“I think my very first favourite song was Longshot Kick De Bucket by The Pioneers,” she says, citing a band who were fundamental in ferrying this Jamaican sound across to the UK during the ’60s. “Mainly because that was the first ska rhythm song that I ever heard. I was around 15, and the school I went to was in a catchment area of Essex where they made the Ford cars, and a lot of the kids there were much more working class. A lot of them were basically skinheads and affected that style. They would bring in those kind of songs and would play them on the record player we had in the fifth floor common room. I remember hearing that, and it was kind of weird really. I was the only black kid in school, but I was introduced to ska music by white working class kids.”
It does seem fairly radical to consider a young black woman unexpectedly inspired by unruly, hair shorn youths. Though, in the UK of the 1960s the skinhead culture had yet to be overwhelmed by issues of race and politics. Instead, it took fashion and cultural cues from the West Indies, and ska was the potent spearhead. Although Black was instantly wooed by these sounds, it wasn’t until some time later that she fully took the plunge.
“It took about ten years,” she says. “It was something I put on the back-burner thinking, ‘I really, really like that kind of music,’ but it was just there with a whole load of others. At the same time I liked [ska], I liked a lot of other music coming from America. The whole civil rights movement was going on at that time, and I had a lot of interest in that. I mean, we had artists like Jimi Hendrix – I was probably more into Hendrix or really any of those Motown artists at that time, Marvin Gaye. Then I was necessarily into a fairly obscure form of music that was coming out of Jamaica.”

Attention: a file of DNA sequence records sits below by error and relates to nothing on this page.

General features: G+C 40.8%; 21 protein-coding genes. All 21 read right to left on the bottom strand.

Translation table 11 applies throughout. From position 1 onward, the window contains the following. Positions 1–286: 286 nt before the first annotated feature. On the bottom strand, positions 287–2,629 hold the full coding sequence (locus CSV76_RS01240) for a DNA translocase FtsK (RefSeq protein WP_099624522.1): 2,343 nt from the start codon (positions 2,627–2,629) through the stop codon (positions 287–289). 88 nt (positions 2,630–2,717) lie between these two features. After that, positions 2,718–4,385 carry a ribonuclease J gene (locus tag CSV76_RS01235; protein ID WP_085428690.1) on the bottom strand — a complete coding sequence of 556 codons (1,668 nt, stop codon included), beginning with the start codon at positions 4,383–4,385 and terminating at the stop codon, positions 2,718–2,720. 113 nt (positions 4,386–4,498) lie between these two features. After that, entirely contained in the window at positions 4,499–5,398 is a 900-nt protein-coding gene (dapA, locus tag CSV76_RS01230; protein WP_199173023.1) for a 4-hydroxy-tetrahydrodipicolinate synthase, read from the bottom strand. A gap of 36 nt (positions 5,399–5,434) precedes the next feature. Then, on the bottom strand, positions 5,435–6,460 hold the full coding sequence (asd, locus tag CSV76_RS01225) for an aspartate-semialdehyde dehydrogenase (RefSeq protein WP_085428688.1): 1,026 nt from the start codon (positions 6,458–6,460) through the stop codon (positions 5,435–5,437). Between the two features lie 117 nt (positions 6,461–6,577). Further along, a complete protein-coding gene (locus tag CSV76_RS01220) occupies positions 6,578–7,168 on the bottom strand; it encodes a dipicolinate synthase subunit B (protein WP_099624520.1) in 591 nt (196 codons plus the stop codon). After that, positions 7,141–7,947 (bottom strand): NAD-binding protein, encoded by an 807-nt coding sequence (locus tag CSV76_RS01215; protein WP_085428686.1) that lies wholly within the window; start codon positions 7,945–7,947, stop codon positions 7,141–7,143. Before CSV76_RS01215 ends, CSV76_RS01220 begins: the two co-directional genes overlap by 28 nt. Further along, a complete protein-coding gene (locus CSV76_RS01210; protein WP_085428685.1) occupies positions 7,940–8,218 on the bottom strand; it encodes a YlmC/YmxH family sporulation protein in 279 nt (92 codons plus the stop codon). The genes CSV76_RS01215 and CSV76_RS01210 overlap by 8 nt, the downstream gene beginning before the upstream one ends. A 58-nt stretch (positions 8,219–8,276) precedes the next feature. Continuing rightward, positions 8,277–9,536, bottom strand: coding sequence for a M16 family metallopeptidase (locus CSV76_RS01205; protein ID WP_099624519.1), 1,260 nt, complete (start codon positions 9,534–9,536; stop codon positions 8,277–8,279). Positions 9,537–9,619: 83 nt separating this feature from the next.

Despite the other influences, Black could never quite shake her affinity for the skank (a type of ska/reggae guitar strum; although the word has taken on some slightly less savoury associations over time). In 1977 The Selecter slowly started coming together, and in 1979 Black was appointed vocalist and the band complete. Their debut album, Too Much Pressure, quickly followed and so began the 2 Tone wave.
“It’s a whole load of things that come together to make a moment happen,” Black says. “At the time when I first entered into the sphere of The Selecter myself, a couple of other people were trying to get a reggae band together here in Coventry. Mainly because at that time Bob Marley was coming over here for the first time, people were experiencing that brand new. That conscious reggae vibe had really fired the imaginations of a lot of black British kids across the country. I think at our very first rehearsal Lynval Golding from The Specials, who was the rhythm guitarist at that time – I think they were even still called Coventry Automatics then – came along and sort of pointed at myself, the bass player and the keyboard player, ‘I think you should come and meet these people.’ And those people turned out to be the other half of The Selecter. From the moment that I walked in the room and heard the instrumental I thought, ‘Yeah. We can really do something with this sort of sound’.”
That sound continues to enchant and inspire listeners the world-over. It has waxed and waned across the decades, but steadfastly refuses to fade away. With acts like The Melbourne Ska Orchestra spreading the ska gospel across Australia, there’s never been a more fitting time to catch these pioneers in the flesh.
“I think that worldwide there has always been a ska movement of some kind or another, ever since the first sounds came out from Jamaica. That’s very much why we’ve called our new album Subculture. It has been this subcultural level of various groups, be it of a mod lifestyle, a skinhead fashion, all these different subcultures all over the world. And that feeds into the music, and of course, young people like appropriating what has come before. Take any retro sound that comes along, and they’ll do something new with it themselves. I don’t find it surprising at all. For the past 35 years that we’ve been together, we’ve travelled to many, many countries and found thriving ska scenes. I can’t see it ever going away.”
BY ADAM NORRIS